Alcoholic teens are often youngest siblings: study

Research shows that children hospitalized with acute alcohol poisoning are often the youngest in their families.

Pediatrician Loes de Veld examined anonymous data of 7,000 adolescents hospitalized for acute alcohol poisoning between 2010 and 2017 and found that most were the youngest siblings in their families. .

The reason for this may be that parents pay more attention to what their first and second children are doing and tend to relax the rules for the youngest, says education expert Marina Huang. Del Val said.

Under 18 forbidden You can’t buy alcohol or be served alcoholic beverages at bars, van der Wal said, but “when a child says, ‘But he can have a drink, what about me?'” It’s hard for parents to say no when they do.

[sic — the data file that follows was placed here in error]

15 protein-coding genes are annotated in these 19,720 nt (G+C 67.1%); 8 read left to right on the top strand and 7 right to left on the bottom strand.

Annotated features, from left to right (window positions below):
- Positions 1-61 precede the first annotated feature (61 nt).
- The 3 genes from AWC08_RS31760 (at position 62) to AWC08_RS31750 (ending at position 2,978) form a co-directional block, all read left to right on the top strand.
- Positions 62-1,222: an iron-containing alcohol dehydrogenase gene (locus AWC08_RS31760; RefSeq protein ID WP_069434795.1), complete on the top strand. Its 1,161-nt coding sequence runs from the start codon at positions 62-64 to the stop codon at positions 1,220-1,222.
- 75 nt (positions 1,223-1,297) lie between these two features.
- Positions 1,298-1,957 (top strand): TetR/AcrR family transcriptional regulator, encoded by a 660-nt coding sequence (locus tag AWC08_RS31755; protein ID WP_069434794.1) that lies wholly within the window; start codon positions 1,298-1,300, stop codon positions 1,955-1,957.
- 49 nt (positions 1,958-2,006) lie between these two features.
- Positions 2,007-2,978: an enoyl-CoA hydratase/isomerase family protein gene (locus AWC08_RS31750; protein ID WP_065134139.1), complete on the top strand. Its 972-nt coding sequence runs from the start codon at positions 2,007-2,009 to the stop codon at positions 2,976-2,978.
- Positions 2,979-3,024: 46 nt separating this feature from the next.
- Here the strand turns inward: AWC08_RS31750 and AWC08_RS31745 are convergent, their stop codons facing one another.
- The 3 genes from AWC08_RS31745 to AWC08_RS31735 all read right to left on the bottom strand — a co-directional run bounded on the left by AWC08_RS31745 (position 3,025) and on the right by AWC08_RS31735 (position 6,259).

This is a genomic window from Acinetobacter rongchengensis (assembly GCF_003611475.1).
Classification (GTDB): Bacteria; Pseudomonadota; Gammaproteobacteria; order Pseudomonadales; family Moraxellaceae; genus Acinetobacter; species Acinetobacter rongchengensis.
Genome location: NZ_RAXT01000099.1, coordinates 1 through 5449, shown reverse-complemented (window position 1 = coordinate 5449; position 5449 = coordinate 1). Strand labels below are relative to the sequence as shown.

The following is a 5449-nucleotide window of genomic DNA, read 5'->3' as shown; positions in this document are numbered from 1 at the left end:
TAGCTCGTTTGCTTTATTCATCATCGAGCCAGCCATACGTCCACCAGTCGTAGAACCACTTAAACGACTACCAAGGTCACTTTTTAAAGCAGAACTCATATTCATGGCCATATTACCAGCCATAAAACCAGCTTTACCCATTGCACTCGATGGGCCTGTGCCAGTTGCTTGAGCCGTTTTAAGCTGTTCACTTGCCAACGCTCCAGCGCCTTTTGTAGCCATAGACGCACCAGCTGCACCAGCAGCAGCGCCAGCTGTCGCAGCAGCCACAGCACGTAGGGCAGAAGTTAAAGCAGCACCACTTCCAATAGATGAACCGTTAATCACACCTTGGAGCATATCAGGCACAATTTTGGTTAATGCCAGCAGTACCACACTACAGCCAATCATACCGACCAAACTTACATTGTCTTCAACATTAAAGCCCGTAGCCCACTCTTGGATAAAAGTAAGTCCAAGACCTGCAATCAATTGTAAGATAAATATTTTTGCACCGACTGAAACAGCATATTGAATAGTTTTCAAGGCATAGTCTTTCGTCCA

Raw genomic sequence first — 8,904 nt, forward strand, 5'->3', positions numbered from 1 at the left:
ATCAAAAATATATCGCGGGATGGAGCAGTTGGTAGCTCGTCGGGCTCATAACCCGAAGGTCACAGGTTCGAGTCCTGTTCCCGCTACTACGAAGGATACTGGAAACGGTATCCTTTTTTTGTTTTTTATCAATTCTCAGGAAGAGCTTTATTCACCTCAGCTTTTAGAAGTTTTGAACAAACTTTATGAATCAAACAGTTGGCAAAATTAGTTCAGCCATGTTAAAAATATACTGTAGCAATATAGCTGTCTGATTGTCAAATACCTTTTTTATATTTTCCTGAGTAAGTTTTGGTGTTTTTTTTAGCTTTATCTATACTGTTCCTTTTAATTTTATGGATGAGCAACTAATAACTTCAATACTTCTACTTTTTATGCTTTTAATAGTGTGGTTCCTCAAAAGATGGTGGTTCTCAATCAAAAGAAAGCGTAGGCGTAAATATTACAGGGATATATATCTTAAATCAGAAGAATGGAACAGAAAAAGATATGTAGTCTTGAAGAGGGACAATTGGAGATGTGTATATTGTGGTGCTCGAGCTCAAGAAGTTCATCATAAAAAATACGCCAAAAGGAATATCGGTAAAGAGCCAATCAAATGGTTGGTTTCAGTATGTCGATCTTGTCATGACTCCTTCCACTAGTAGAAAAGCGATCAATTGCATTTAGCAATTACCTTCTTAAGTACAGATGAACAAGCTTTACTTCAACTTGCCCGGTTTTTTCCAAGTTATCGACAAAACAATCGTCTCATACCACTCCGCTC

But parents need to be aware of the damage alcohol can do to the developing teen’s brain. We find that children who are allowed to drink by their parents use other drugs sooner and smoke more often.

They also go to the hospital more often. De Veld’s research found that her children under the age of 15 with acute alcoholism had their first alcoholic drink long before that. Prevention is key, De Veld said. “Stopping drinking before you turn 18 is a step in the right direction.”

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